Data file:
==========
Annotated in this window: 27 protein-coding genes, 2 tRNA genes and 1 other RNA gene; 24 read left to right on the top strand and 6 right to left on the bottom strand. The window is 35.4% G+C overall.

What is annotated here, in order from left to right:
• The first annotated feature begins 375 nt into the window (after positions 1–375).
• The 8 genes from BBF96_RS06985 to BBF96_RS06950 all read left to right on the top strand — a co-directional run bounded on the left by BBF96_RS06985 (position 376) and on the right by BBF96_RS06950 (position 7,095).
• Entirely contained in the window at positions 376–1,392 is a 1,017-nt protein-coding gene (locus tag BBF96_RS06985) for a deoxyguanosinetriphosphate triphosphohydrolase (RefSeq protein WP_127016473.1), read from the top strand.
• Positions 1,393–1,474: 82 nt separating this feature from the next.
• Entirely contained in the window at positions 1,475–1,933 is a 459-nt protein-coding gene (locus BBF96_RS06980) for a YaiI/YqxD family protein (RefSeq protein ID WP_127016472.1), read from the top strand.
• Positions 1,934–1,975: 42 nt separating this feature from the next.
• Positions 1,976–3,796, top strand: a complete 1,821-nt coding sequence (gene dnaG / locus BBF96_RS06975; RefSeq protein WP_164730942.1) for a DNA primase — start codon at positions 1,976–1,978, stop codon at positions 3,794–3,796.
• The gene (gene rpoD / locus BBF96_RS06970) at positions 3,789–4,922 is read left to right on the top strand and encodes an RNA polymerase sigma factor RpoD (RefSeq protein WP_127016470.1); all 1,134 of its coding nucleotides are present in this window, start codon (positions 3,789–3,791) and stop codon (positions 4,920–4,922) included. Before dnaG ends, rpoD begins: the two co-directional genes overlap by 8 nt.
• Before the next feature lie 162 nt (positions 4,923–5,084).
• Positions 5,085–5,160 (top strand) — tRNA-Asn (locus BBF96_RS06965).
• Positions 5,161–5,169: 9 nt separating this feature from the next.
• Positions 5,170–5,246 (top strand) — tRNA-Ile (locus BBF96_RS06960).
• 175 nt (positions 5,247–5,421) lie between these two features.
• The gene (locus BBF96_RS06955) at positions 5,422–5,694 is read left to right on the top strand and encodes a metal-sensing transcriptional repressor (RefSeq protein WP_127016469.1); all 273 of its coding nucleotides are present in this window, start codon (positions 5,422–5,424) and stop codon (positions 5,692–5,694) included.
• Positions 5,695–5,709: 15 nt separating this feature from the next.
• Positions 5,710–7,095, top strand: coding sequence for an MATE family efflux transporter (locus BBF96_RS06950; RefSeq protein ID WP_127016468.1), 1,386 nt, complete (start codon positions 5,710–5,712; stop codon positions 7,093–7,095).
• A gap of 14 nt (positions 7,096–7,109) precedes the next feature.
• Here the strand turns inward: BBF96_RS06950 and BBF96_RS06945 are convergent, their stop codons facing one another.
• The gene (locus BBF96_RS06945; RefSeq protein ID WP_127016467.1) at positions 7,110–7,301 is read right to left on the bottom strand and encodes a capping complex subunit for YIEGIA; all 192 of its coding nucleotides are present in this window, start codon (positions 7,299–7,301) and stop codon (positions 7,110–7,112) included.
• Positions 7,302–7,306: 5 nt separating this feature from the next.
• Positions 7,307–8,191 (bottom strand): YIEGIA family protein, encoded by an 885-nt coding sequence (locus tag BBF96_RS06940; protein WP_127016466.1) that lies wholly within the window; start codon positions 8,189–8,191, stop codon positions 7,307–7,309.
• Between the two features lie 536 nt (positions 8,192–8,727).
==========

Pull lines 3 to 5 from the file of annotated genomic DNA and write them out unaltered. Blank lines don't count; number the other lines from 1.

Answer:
• The first annotated feature begins 375 nt into the window (after positions 1–375).
• The 8 genes from BBF96_RS06985 to BBF96_RS06950 all read left to right on the top strand — a co-directional run bounded on the left by BBF96_RS06985 (position 376) and on the right by BBF96_RS06950 (position 7,095).
• Entirely contained in the window at positions 376–1,392 is a 1,017-nt protein-coding gene (locus tag BBF96_RS06985) for a deoxyguanosinetriphosphate triphosphohydrolase (RefSeq protein WP_127016473.1), read from the top strand.